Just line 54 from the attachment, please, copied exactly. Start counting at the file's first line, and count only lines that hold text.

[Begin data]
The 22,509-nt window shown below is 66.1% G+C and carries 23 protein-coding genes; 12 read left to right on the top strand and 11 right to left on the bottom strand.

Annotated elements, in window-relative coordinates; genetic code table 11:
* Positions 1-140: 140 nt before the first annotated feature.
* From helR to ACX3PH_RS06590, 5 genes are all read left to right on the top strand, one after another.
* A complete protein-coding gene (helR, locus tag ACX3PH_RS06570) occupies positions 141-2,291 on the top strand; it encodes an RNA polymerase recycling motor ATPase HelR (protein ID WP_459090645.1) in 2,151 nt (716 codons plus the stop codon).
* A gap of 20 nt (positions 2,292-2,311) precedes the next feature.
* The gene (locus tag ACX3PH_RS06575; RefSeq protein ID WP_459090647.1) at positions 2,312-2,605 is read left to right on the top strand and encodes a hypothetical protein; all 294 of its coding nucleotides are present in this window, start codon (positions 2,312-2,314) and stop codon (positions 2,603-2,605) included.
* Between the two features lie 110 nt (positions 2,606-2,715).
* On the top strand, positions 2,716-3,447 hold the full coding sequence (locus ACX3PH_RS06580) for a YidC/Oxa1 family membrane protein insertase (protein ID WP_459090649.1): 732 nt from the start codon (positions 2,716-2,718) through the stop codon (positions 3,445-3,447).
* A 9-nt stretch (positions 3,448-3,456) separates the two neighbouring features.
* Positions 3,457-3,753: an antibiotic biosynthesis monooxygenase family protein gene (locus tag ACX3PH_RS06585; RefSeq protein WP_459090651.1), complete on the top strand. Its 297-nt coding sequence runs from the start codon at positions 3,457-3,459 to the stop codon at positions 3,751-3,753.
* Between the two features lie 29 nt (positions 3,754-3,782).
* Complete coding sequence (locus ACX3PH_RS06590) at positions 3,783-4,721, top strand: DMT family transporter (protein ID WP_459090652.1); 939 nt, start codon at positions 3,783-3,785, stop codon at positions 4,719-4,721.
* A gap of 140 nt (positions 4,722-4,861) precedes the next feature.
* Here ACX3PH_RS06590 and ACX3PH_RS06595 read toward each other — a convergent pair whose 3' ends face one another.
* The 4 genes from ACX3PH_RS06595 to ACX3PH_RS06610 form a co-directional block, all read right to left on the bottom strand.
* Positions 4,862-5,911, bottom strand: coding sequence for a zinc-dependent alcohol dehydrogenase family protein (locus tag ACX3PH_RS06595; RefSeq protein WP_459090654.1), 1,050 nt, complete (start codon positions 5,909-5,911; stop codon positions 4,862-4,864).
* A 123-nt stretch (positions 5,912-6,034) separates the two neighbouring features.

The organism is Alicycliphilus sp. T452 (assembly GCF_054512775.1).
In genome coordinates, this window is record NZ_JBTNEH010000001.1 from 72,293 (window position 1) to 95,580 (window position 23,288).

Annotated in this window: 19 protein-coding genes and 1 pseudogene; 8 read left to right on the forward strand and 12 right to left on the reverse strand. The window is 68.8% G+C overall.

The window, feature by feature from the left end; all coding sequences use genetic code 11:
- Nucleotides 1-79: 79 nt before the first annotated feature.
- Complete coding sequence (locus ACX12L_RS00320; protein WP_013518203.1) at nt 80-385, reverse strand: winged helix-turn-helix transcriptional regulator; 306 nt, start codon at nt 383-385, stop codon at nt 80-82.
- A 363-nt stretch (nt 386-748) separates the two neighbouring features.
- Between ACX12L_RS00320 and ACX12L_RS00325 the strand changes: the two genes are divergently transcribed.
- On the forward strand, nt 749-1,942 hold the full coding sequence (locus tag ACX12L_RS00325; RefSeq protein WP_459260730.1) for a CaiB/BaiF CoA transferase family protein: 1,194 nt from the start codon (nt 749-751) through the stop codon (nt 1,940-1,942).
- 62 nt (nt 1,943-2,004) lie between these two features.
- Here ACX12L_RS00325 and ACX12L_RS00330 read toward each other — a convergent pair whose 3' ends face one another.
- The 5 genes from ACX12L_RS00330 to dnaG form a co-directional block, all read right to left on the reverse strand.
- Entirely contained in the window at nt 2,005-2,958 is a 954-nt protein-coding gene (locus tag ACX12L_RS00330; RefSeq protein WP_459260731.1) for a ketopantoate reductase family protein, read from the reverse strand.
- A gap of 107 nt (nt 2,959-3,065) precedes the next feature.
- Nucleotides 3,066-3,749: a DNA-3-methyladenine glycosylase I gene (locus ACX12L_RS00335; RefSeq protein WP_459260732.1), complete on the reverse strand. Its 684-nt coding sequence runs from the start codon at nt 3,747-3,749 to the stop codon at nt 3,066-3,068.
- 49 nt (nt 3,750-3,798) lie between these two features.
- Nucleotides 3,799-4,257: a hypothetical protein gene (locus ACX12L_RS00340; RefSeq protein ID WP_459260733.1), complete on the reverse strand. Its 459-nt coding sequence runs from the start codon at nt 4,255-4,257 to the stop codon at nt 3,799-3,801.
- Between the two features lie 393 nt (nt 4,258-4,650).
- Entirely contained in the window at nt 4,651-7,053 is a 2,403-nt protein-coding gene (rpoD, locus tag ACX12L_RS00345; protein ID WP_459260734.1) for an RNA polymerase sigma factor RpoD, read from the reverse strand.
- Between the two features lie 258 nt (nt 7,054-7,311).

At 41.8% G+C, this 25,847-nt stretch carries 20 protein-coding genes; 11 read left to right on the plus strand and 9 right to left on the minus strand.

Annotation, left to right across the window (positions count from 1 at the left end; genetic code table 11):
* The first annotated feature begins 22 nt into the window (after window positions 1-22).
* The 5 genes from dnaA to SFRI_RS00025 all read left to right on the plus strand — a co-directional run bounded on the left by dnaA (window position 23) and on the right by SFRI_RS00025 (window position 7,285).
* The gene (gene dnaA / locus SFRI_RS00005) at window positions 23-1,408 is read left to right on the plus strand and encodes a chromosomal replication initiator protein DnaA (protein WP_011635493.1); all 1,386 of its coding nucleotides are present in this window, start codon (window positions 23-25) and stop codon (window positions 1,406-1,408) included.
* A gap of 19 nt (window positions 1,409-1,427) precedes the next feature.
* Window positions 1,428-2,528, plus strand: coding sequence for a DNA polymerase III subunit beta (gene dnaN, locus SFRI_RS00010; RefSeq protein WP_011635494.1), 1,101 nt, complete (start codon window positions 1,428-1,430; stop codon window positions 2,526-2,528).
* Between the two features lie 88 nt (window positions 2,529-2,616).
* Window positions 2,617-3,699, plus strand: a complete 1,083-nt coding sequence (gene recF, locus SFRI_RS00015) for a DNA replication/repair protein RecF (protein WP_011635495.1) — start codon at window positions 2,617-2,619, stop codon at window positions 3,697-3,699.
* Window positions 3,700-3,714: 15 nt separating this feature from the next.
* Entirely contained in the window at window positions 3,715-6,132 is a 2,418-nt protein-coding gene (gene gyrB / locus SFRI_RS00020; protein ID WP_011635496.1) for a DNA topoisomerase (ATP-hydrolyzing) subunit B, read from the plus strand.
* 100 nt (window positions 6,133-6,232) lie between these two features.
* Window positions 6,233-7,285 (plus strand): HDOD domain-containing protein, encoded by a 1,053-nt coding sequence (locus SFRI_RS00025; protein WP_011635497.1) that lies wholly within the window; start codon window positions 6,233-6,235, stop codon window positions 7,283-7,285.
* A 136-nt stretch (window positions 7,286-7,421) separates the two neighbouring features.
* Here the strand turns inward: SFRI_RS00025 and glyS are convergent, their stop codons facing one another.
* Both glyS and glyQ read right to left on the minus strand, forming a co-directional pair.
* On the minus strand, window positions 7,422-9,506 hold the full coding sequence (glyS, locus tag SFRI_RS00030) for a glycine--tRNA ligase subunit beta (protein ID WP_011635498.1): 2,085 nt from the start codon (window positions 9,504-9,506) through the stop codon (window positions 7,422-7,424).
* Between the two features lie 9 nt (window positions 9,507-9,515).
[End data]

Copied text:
* Both glyS and glyQ read right to left on the minus strand, forming a co-directional pair.